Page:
If reliable, long-lasting and sufficiently capable devices are made and sold, there would be a business winter in the intervening years, during which devices work well and serve their purpose. Instead, devices must fail routinely to stimulate more demand. Reliable failure. The externalities of tremendous raw material and energy waste are all insignificant details. Recently, the Italian government fined Apple and Samsung for deliberately slowing down phones to stimulate upgrades. In addition, superficial ‘innovations’ such as shaving off a millimeter from the cell-phone body, or adding a quarter of a megapixel on the camera are all amplified to create further demand from a consumerist population fixated on the new. This ensures unfathomable revenues.
Suppressing public repairs
Another technique to ensure new sales is to suppress repairs. Tech companies like Apple make their devices extremely difficult to open and mend. In addition, they exercise their crushing influence on environmental and industry standards groups such as IEEE to slash requirements which would allow for easy repairs and reuse by the owners of the devices.
Propagation of the technopoly, consumerism
Propaganda, or in polite society, public relations, not only allows for boosting sales and revenue but also serves as the glue that holds corporate power in place. Exuberant pronouncements of changing the world with new gimmicks not only sell the product but mask all the aforementioned truths. As covered previously,
A company requires a story to enlist customers and its own employees into its loyal army to consume its product/service and advocate for it. Publications and other media are critical in this mission to generate the “uninformed consumer making irrational choices.” (Chomsky, Manufacturing Consent). If the consumer is convinced that making a purchase is much more than trading their dollars to obtain some item manufactured in the millions; rather, a critical piece of their savior-identity for example, it can lubricate the movement of those dollars from pockets to registers.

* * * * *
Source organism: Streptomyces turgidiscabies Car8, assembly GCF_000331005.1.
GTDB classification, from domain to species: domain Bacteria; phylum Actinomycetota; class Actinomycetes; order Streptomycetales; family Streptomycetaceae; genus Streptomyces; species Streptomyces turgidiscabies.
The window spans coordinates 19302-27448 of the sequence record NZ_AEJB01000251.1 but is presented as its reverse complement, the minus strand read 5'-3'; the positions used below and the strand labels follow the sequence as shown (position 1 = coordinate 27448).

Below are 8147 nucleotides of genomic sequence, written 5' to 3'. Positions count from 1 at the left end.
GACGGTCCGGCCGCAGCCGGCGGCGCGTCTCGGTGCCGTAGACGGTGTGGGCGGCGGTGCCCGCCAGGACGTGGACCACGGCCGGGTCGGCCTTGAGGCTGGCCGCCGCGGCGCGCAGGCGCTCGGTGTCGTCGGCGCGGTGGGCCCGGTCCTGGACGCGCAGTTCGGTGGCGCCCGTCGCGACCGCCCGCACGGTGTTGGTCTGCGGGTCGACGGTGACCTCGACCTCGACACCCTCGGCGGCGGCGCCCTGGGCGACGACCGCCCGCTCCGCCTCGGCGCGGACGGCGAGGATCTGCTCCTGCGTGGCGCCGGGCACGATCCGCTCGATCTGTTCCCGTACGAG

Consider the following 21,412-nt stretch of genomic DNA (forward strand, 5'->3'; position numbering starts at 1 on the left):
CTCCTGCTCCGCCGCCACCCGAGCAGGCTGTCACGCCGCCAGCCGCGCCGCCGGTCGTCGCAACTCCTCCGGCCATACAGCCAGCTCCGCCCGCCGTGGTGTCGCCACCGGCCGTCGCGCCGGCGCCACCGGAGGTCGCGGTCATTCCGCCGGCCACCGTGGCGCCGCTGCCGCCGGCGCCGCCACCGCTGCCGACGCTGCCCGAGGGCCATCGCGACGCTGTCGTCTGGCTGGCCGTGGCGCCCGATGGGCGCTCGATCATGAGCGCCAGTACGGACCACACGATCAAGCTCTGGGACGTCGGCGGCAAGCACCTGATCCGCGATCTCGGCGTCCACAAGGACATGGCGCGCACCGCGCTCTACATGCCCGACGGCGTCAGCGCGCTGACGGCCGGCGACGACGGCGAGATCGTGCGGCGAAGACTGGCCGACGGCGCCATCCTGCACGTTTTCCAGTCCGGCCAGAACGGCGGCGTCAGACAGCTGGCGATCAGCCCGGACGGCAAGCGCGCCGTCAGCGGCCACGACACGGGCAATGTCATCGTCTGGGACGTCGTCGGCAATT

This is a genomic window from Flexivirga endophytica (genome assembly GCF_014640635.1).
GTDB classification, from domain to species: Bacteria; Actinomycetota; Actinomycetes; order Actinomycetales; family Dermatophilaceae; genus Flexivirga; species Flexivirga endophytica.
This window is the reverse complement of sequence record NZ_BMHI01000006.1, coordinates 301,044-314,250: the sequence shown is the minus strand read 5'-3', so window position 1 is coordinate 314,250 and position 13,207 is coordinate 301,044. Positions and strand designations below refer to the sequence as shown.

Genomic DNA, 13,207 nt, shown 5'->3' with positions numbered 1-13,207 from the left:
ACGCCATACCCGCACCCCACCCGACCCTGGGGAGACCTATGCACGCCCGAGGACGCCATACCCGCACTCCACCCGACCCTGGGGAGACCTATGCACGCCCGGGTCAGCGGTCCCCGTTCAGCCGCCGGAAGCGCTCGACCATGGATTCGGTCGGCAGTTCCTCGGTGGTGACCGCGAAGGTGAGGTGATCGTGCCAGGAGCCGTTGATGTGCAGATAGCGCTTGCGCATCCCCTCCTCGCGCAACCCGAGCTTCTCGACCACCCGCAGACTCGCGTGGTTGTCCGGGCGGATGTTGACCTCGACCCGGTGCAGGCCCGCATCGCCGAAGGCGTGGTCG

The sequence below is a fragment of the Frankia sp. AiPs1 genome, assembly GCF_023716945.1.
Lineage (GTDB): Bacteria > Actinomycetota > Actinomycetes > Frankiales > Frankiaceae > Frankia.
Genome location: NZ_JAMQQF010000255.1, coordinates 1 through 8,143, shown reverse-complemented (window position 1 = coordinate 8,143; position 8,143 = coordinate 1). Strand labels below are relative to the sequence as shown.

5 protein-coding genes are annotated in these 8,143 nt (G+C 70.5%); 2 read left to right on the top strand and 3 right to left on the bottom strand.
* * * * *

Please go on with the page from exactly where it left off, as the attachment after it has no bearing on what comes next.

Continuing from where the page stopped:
For instance, resources, time and energy are directed to shallow technologies such as Apple Health, as the health and wellness industry booms even as it does not put a dent in systemic causes of poor public health. Nevertheless, the manufactured demand for wearable fitness-trackers is sufficient justification for the incineration of resources that fan the flames of profit.
The Apple Does Not Fall Far From the Tree
Maximizing revenue and minimizing costs are not conspiracies. These are programmatic requirements from corporations like Apple. Their profit-oriented operations operating under capitalist rules are fundamentally incapable of making sound engineering, planning and distribution decisions. Morality and ethics are not even in the same universe, barring cheap PR stunts. Lighting up scarce resources, wasting limited energy and exploiting creative human energy to generate immense profits for a few owners is the central commandment. These are not mistakes, oversights or errant behaviors, but the predictable outcomes of a state-sponsored capitalist economy.
Political democracy and communal self-ownership of economies are threats to this commandment. Rejecting the notion of privatizing profits and socializing risks and costs is a step towards building alternatives. Much can be said to break the intellectual chokehold of corporations, raise spirits in the age of such titanically oppressive institutions, and encourage imaginative combat against tyranny. For now, two words should suffice: